Many people think that homeopathy is akin to herbal medicine and that its remedies are based on plants. This could not be further from the truth. Herbal remedies are not diluted, while homeopathics are – usually to the point where not a single molecule is left of the mother tincture. Some homeopathic remedies are clearly plant-based, but many are not. In fact, homeopathics can be made from just about anything.

In this series of posts, I intend to list a few surprising materials that are used to produce homeopathic remedies. Confusingly, I will start with a list of remedies where even the mother tinctures are based on an absence of any material. For want of a better term, I shall call them radiant remedies. As this might be unbelievable to some consumers, I include the link to the manufacturer.

About 200 years ago, Hahnemann postulated that his remedies work via a ‘spirit like’ activity. This fantasy has been all but abandoned by today’s homeopaths. They currently like to claim that homeopathics work because, during the process of potentisation (shaking at every step of multiple dilutions), nano-particles of the active material are being generated. And these nano-particles, they believe, somehow bring about the desired pharmacological actions.

Now, here is my question to those ‘nano-homeopaths’:


37 Responses to Heedless Homeopathy. Part 1: Radiant Remedies

  • Prismatic Yellow is a combination remedy!

    Yellow is the sensation produced by Green Light and Red light together. (I used to demonstrate this in the Darkroom, with three projectors casting Blue, Green and Red light. Adding Red and Green always impressed students).

    True ‘classical’ homeopaths don’t favour combination remedies…..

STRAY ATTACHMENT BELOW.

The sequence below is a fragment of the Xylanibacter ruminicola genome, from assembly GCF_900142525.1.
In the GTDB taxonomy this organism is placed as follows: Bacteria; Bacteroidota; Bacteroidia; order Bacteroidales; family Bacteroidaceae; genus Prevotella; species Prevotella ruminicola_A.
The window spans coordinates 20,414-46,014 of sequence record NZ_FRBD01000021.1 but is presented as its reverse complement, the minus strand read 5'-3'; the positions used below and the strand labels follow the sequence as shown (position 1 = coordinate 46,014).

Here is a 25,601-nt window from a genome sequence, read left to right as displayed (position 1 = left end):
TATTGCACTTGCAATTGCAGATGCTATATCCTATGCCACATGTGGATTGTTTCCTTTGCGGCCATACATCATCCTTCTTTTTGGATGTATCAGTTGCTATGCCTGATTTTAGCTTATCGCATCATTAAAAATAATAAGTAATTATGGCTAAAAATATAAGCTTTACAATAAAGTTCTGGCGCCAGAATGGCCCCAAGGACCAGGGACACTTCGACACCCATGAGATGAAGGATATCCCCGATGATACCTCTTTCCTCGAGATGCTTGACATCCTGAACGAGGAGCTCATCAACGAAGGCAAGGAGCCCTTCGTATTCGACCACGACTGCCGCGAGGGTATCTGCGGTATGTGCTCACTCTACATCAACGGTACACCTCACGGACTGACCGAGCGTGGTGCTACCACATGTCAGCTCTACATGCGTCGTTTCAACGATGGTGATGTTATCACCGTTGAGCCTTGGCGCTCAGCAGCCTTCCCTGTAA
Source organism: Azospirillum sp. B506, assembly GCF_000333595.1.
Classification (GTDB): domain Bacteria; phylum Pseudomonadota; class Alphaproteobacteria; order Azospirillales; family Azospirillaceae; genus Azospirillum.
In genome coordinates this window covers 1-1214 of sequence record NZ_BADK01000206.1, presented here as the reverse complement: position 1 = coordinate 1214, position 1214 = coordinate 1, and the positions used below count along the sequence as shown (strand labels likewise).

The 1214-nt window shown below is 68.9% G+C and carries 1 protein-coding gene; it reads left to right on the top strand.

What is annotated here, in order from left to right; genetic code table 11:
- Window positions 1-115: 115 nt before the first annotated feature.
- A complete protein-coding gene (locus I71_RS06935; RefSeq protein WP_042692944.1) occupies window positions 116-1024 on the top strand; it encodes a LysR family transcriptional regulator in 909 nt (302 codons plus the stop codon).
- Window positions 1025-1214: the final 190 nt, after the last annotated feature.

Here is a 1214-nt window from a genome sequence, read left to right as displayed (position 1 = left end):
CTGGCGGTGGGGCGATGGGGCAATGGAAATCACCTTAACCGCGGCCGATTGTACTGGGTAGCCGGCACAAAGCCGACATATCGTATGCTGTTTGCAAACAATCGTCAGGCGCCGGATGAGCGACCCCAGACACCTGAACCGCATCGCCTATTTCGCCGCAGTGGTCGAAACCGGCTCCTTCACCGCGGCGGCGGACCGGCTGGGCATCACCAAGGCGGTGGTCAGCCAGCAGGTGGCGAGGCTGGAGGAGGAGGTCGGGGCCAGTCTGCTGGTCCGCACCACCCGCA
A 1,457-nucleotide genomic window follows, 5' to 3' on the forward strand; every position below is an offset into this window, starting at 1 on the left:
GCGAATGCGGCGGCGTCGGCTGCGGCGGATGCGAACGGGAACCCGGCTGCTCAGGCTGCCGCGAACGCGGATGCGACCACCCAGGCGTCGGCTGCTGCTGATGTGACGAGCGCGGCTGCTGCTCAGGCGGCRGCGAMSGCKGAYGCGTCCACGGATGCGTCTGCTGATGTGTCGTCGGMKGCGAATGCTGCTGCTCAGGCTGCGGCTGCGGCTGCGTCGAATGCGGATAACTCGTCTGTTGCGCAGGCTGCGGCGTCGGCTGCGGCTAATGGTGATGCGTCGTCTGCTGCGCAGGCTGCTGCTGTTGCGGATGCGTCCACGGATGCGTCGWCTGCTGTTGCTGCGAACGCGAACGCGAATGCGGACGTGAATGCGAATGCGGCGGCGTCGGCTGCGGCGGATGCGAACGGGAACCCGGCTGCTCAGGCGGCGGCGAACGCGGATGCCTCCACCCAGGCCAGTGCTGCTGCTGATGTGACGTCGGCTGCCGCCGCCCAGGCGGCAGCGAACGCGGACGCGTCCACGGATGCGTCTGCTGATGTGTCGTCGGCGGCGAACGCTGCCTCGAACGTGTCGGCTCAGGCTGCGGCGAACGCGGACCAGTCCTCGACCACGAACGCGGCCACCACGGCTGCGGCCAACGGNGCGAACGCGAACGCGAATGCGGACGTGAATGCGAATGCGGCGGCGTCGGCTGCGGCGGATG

For the matter of that, all variants of Sol must be combination remedies.

    This is an absolutely wonderful list!

    • yes, the list is impressive … but wait for part 2 and 3; I promise, it gets better

    • David,

      Yellow is the sensation produced by Green Light and Red light together.

      Not quite.

      Prismatic yellow is a pure yellow, unlike the yellow from, say, a TV or computer monitor, which is a combination of red and green. Colour vision relies on three types of receptor in the retina, referred to as cones to distinguish them from rods which are only used in very dim light and which are unable to sense colour. Our cones are roughly half-and-half red-sensitive and green-sensitive, though there is a considerable overlap in their spectrum of sensitivity, which means that they are both stimulated by yellow light, and which is why a mixture of red and green is able to simulate yellow. The blue cones are quite sparse and are completely absent from the macula, the central part of the retina where vision is most acute. Once consequence of this is that the blue channel (for want of a better word) is quite blurred, making it difficult to read blue text on a black background, or yellow text on a white background. We are also colour blind in the very central part of our vision, though the brain fills in based on what is surrounding it, so we don’t notice. This is the reason why, for instance, some people’s eyes seem to change colour to match what they are wearing. Also if you look at a random pattern of red, green and blue spots on a white background (such as the BBC Proms programme booklet from around 1990) you can’t tell whether the specific spot you are looking at is blue or green.